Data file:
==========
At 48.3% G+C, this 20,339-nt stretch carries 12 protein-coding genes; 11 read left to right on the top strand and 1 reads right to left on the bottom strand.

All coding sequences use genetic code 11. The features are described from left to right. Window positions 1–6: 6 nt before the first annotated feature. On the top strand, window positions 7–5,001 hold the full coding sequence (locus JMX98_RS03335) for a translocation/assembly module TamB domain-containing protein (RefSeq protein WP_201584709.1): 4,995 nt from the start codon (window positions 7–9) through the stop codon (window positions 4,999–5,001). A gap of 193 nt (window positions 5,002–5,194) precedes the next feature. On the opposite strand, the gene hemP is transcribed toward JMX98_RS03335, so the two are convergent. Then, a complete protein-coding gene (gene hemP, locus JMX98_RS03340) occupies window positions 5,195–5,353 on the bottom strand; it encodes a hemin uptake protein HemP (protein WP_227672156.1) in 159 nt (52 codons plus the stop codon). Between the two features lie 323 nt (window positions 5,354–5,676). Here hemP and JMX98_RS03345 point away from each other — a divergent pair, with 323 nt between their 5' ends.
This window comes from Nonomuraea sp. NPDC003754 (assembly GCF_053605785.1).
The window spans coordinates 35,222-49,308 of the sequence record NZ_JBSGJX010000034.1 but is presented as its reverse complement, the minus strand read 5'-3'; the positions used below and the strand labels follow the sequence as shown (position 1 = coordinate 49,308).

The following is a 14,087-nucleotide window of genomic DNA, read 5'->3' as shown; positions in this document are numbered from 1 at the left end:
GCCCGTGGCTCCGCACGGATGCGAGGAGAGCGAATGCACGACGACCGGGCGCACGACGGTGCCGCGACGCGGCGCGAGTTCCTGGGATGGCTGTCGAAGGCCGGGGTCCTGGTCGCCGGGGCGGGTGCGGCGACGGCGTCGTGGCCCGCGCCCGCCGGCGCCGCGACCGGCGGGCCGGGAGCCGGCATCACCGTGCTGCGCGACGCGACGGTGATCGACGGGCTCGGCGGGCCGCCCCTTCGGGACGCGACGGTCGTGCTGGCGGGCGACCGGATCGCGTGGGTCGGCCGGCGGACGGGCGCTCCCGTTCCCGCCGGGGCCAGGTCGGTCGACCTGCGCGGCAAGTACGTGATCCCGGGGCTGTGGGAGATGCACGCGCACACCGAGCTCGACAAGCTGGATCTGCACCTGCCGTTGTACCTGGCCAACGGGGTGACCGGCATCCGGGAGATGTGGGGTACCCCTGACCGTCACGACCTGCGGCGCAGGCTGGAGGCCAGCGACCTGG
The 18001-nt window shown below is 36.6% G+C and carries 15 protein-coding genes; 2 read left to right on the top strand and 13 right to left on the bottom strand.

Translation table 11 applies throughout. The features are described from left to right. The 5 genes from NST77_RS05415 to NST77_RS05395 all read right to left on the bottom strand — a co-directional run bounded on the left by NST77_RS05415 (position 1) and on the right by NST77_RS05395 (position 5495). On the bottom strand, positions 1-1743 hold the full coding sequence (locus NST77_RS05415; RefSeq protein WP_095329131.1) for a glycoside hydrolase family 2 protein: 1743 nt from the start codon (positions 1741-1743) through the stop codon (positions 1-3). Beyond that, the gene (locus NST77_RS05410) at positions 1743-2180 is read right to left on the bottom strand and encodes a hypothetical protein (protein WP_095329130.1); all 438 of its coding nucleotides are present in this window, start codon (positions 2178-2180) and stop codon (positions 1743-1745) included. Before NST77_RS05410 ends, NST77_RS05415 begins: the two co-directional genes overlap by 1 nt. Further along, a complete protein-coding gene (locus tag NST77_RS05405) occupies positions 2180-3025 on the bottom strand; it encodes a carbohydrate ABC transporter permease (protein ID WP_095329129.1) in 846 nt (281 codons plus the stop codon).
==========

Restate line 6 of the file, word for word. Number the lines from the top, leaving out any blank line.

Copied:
GCCCGTGGCTCCGCACGGATGCGAGGAGAGCGAATGCACGACGACCGGGCGCACGACGGTGCCGCGACGCGGCGCGAGTTCCTGGGATGGCTGTCGAAGGCCGGGGTCCTGGTCGCCGGGGCGGGTGCGGCGACGGCGTCGTGGCCCGCGCCCGCCGGCGCCGCGACCGGCGGGCCGGGAGCCGGCATCACCGTGCTGCGCGACGCGACGGTGATCGACGGGCTCGGCGGGCCGCCCCTTCGGGACGCGACGGTCGTGCTGGCGGGCGACCGGATCGCGTGGGTCGGCCGGCGGACGGGCGCTCCCGTTCCCGCCGGGGCCAGGTCGGTCGACCTGCGCGGCAAGTACGTGATCCCGGGGCTGTGGGAGATGCACGCGCACACCGAGCTCGACAAGCTGGATCTGCACCTGCCGTTGTACCTGGCCAACGGGGTGACCGGCATCCGGGAGATGTGGGGTACCCCTGACCGTCACGACCTGCGGCGCAGGCTGGAGGCCAGCGACCTGG